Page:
I have been on both camps…leasing and buying equipment. I think on a digital color press, an FMV lease is the best way for most businesses, assuming you don’t intend to buy the machine at the end of the term. I think they are generally getting tired at that point and not worth trying to keep, and the click charges are high. There are tax advantages to doing this as well. I lock our click rates for the full lease term. You could always shop around and see if your credit union will give you better terms but a lot of times the vendor has promotional financing.
A dollar out lease is what you want for offline finishing equipment that you plan to own when it’s paid.
 

TJPrinter

Well-known member
I’m in the lease the digital press and own the finishing equipment camp. 5 year lease with click charges fixed over lease period with no minimum or base charges. Every 5 years there have been enough updates to the digital presses that it makes it worth replacing. After the 5 year maintenance contract is up the new rates will be higher on the old equipment. I’ve always had very good service but going forward who knows if that will remain the case, so it’s important that I have a press that’s very reliable. The press is just an ongoing cost of doing business that’s figured into pricing.

I’ll get a basic finisher with booklet maker on the press but that’s just for the simple 8½x11 booklets with no bleeds. Everything else goes to offline booklet maker.
 

PrintingGirl1013

Active member
Plockmatic will NOT run oblong 11 x 8.5
I thought the same but this is the one he's suggesting:

Plockmatic PBM-5035S –
Fold, Stitch, Face Trim, Square Bind* up to 20 sheets (20lb bond)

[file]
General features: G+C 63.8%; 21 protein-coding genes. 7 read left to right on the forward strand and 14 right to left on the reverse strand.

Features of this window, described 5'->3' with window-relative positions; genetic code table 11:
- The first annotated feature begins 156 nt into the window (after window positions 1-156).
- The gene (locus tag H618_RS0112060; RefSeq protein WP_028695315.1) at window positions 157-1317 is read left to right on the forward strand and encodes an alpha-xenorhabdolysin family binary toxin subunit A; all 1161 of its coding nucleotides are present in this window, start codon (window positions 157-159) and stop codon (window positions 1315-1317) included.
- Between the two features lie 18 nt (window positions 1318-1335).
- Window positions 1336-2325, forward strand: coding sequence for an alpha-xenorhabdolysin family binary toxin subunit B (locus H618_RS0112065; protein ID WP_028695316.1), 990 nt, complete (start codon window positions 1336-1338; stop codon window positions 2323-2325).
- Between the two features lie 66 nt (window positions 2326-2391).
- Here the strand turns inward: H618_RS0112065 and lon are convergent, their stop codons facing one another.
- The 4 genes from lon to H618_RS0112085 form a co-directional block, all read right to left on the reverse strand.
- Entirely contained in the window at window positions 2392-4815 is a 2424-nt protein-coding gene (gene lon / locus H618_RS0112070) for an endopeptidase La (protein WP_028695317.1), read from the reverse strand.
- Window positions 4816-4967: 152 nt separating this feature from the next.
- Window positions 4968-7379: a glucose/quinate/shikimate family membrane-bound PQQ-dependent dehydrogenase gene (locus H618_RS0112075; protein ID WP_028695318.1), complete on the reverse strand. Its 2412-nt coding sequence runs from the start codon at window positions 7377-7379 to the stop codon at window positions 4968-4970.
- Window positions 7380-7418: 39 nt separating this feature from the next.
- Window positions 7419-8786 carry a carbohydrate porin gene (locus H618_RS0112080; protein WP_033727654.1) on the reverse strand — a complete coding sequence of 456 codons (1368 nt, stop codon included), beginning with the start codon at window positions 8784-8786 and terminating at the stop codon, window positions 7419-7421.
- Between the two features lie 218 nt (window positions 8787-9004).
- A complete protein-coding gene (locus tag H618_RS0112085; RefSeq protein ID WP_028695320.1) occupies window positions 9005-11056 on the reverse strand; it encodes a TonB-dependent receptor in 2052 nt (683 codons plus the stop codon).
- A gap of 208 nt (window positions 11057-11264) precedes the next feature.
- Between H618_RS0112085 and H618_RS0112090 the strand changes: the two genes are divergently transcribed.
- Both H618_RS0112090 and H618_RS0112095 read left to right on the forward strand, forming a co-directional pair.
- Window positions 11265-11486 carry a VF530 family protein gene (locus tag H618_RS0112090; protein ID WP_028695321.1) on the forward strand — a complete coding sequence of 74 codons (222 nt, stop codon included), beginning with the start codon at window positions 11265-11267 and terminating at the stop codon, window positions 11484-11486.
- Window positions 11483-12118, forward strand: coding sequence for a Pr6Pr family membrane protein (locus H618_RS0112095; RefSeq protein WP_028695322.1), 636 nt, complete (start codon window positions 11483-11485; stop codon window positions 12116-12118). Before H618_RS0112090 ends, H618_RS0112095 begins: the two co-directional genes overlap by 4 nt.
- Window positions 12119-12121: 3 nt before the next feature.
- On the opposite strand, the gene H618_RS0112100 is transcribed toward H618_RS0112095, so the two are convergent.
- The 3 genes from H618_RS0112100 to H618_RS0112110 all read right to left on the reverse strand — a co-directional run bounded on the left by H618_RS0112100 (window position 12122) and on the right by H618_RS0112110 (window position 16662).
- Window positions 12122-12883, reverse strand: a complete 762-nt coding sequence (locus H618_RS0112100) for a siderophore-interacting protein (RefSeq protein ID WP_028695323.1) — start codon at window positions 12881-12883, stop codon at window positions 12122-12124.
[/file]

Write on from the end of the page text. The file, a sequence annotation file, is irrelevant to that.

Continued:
Creates standard or landscape booklets
Max sheet size – 12.6” x 24.4”
Built in cover inserter
Can be hand fed collated sets while printer Is running other work
Wire Spools yield approx. 50k stitches (Two spools included)
*Minimum 6 sheets required for square bind books (20lb bond)
 

Ynot_UK

Well-known member
We have a limitation as well with a very narrow, long building and its a retail space so we don't have a ton of room... We also run one shift and run many small jobs, change paper often, etc.... I'm trying to understand the benefits/disadvantages of dollar out vs. FMV leases vs. getting a loan from a 3rd party.
If your narrow, long building gives enough space for a second paper deck, you'll never look back and regret this, particularly since you've mentioned the frequent paper changes you have to make. Long narrow spaces are generally good for a small digital shop.

I'm trying to understand the benefits/disadvantages of dollar out vs. FMV leases vs. getting a loan from a 3rd party.
This always depends on your individual circumstances. FWIW, we have always purchased plant & machinery (and vehicles) outright and sweat the assets. Typically from year three onward the P&L benefit becomes sweet and when you have a machine or vehicle that's eight or more years old and going strong, that's awesome. Eventually come the time to replace, a well serviced asset in great condition will yield a sell price way above it's book value, with the profit on disposal helping offset the pain of year one's depreciation on the replacement purchase.
 

gregbatch

Well-known member